The Pistons scored 48 points in the paint and shot only 3/19 from deep, yet seemed pretty content to keep jacking up long-range shots instead of going at a New York frontline that usually featured two of Kenyon Martin/Amar’e Stoudemire/Bargnani protecting the rim. Overall, very little of what transpired could be considered ‘good basketball.’
Suns 87, Bulls 92
No D-Rose, Luol Deng or Carlos Boozer, no problem for Chicago last night. They managed to hold off a pretty solid Suns team behind 14 and 16 from Joakim Noah and 19 and 10 from Taj Gibson. DJ Augustin and Tony Snell were solid off the bench in the W, combining for 25 points on 9/16 shooting. Whichever team lands Thibs in six months will be a lucky, lucky group.
Goran Dragic scored a game-high 21 for Phoenix in the loss. The Suns hung around for the entire game, but just couldn’t close the gap in the final few minutes.
Warriors 101, Bucks 80
Golden State led 50-48 at halftime before embarrassing Milwaukee over the final two periods. David Lee (22 and 18) paced the Dubs in the win, while Stephen Curry and Klay Thompson scored 15 each. They struggled with their shot (combined 3/17 from deep for the Splash Brothers), but 15 offensive boards helped Golden State big-time. Andrew Bogut snagged 12 rebounds in his return to Milwaukee.
Brandon Knight was strong again for the Bucks, scoring 18 points in 36 minutes. Ersan Ilyasova added 20 and 6 and OJ Mayo hit 5/8 shots, but the rest of the offense was terrible. A combined 5/26 from Larry Sanders, Luke Ridnour and Caron Butler is tough to overcome.
Lakers 97, Mavericks 110
The Mavs can score at a pretty elite level (11th in the L at 103 per game), and did just that last night. Dirk dropped 27 against a familiar foe, knocking down 12/20 shots in the W. Vince Carter added some punch off the bench with 19 points (7/12) in 26 minutes, and Monta Ellis (16 and 9), Jose Calderon (12 and 8) and DeJuan Blair (15 and 9) all joined him in double-figures.
LA got 24 from Jodie Meeks, 18 from The Kendall Marshall Resurgence, 17 from The Wesley Johnson Resurgence and 15 and 13 from The Pau Gasol Walk Year, but it’s nearly impossible to win on the road when the other team shoots over 53 percent (it’s only happened twice this season).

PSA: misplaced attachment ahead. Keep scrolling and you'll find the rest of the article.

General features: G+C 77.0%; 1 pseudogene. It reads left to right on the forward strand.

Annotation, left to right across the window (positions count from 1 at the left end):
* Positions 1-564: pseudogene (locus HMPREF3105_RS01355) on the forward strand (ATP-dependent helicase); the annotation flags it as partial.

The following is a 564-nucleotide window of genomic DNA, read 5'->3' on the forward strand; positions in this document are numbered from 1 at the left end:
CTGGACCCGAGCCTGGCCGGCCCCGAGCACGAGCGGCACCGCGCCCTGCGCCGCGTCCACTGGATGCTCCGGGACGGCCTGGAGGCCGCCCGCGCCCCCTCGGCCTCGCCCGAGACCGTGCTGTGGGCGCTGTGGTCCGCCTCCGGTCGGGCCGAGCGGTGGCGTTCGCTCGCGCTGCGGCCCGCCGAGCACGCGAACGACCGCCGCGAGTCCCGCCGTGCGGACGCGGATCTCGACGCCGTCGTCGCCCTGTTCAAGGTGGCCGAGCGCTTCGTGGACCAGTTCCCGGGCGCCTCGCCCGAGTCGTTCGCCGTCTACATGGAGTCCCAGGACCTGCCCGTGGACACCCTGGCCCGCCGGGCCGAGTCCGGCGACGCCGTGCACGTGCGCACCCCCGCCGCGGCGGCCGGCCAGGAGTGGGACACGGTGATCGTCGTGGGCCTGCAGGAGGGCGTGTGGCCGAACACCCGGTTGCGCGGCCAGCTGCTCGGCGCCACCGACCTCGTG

Celtics 98, Nuggets 129
Denver totaled 103 points over the first three quarters, and Boston couldn’t keep pace.
All five Nuggets starters scored at least 11 points, including Randy Foye (23), Ty Lawson (19 and 13) and Kenneth Faried (21 and 13). Denver drained a remarkable 14/31 shots from deep, aided by Foye’s 7/12 shooting from long-range.
Jeff Green scored 17 for the Cs, but needed 19 shots to get there. Similarly, Brandon Bass managed 15 points on 3/10 shooting and Avery Bradley scored 12 on 5/12 shooting (and was a -40 while on the floor, which is pretty meaningless but also pretty amazing in 31 minutes).
Thunder 101, Jazz 112
OKC was without Serge Ibaka (and, of course, Russell Westbrook), but 48 points from Kevin Durant allowed them to hang in there against a surprisingly strong Jazz offense.
The Thunder couldn’t buy a stop, though, allowing Utah to hit 59 percent of their shots, including 8/18 triples. Gordon Hayward was incredible, connecting on 13/16 shots, 2/3 threes and 9/13 free throws on his way to 37 points, 11 boards and 7 assists. He was simply dominant in the fourth quarter, knocking down a bucket every time the Thunder inched closer.
Five other Jazz players—Derrick Favors, Marvin Williams, Trey Burke, Richard Jefferson and Enes Kanter—cleared 10 points in the upset win.
Durant hit 14/34 shots and 17/19 free throws in his big game (zero turnovers!) and Reggie Jackson scored 20, but nobody else did anything. Like, nothing. Like, players not named Durant or Jackson combined to shoot 15/41 for 33 points with 28 rebounds. The Thunder jacked up 34 threes and sank just 6 of them, sadly reminiscent of their 2013 Playoff run without Westbrook.
Blazers 119, Kings 123
Portland led by 11 after one quarter, but Sacramento stormed back from there and hung on throughout a wild fourth quarter.
Sacto led by double-figures for nearly the entire fourth, but the two teams combined for a ridiculous 89 points. DeMarcus Cousins (35 and 13) and Rudy Gay (32) got huge for the Kings in the win, and Isaiah Thomas added 22 points, 8 assists and 7 boards.
Damian Lillard had 27 points with 1:05 left before dropping fourteen points in the final 65 seconds. In all, he finished with 41—26 in the fourth. He’s unbelievable when he gets hot. LaMarcus Aldridge posted 24, 8 boards and 5 assists in the defeat, which gave Portland its 5th road loss in 18 tries. They were 11-30 on the road last season.
Bonus: Vintage Show Of The Day
This season, I’ll be posting a semi-random highlight video of a former baller at the bottom of my Post Ups. Today’s show features an epic duel between Bird and ‘Nique in the ’88 Conference Finals. Bird finished with 34 and Wilkins 47, though I won’t spoil it and say who won.